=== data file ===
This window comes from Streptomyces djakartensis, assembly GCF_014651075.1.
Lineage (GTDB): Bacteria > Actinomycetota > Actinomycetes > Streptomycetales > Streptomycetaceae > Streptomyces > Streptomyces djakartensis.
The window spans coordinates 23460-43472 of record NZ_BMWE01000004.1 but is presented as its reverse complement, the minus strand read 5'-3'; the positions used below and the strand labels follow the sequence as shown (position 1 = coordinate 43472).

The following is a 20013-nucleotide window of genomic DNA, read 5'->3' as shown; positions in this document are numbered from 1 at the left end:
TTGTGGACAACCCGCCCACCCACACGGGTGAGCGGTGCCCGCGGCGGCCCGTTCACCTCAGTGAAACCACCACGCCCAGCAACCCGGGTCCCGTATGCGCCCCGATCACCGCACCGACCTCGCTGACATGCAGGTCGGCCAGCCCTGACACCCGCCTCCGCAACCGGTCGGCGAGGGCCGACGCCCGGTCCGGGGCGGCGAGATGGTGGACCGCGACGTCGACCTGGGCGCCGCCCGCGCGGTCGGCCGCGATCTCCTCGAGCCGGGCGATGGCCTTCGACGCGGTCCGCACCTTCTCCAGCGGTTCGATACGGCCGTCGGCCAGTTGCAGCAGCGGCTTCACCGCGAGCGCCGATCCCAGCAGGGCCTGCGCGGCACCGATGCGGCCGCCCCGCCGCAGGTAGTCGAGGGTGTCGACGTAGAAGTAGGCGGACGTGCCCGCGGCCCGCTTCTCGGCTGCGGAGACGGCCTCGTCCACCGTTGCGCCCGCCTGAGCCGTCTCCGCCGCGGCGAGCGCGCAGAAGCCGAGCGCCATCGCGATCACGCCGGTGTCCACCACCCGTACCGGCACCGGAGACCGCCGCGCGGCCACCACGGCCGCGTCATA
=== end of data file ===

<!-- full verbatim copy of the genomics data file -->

This window comes from Streptomyces djakartensis, assembly GCF_014651075.1.
Lineage (GTDB): Bacteria > Actinomycetota > Actinomycetes > Streptomycetales > Streptomycetaceae > Streptomyces > Streptomyces djakartensis.
The window spans coordinates 23460-43472 of record NZ_BMWE01000004.1 but is presented as its reverse complement, the minus strand read 5'-3'; the positions used below and the strand labels follow the sequence as shown (position 1 = coordinate 43472).

The following is a 20013-nucleotide window of genomic DNA, read 5'->3' as shown; positions in this document are numbered from 1 at the left end:
TTGTGGACAACCCGCCCACCCACACGGGTGAGCGGTGCCCGCGGCGGCCCGTTCACCTCAGTGAAACCACCACGCCCAGCAACCCGGGTCCCGTATGCGCCCCGATCACCGCACCGACCTCGCTGACATGCAGGTCGGCCAGCCCTGACACCCGCCTCCGCAACCGGTCGGCGAGGGCCGACGCCCGGTCCGGGGCGGCGAGATGGTGGACCGCGACGTCGACCTGGGCGCCGCCCGCGCGGTCGGCCGCGATCTCCTCGAGCCGGGCGATGGCCTTCGACGCGGTCCGCACCTTCTCCAGCGGTTCGATACGGCCGTCGGCCAGTTGCAGCAGCGGCTTCACCGCGAGCGCCGATCCCAGCAGGGCCTGCGCGGCACCGATGCGGCCGCCCCGCCGCAGGTAGTCGAGGGTGTCGACGTAGAAGTAGGCGGACGTGCCCGCGGCCCGCTTCTCGGCTGCGGAGACGGCCTCGTCCACCGTTGCGCCCGCCTGAGCCGTCTCCGCCGCGGCGAGCGCGCAGAAGCCGAGCGCCATCGCGATCACGCCGGTGTCCACCACCCGTACCGGCACCGGAGACCGCCGCGCGGCCACCACGGCCGCGTCATA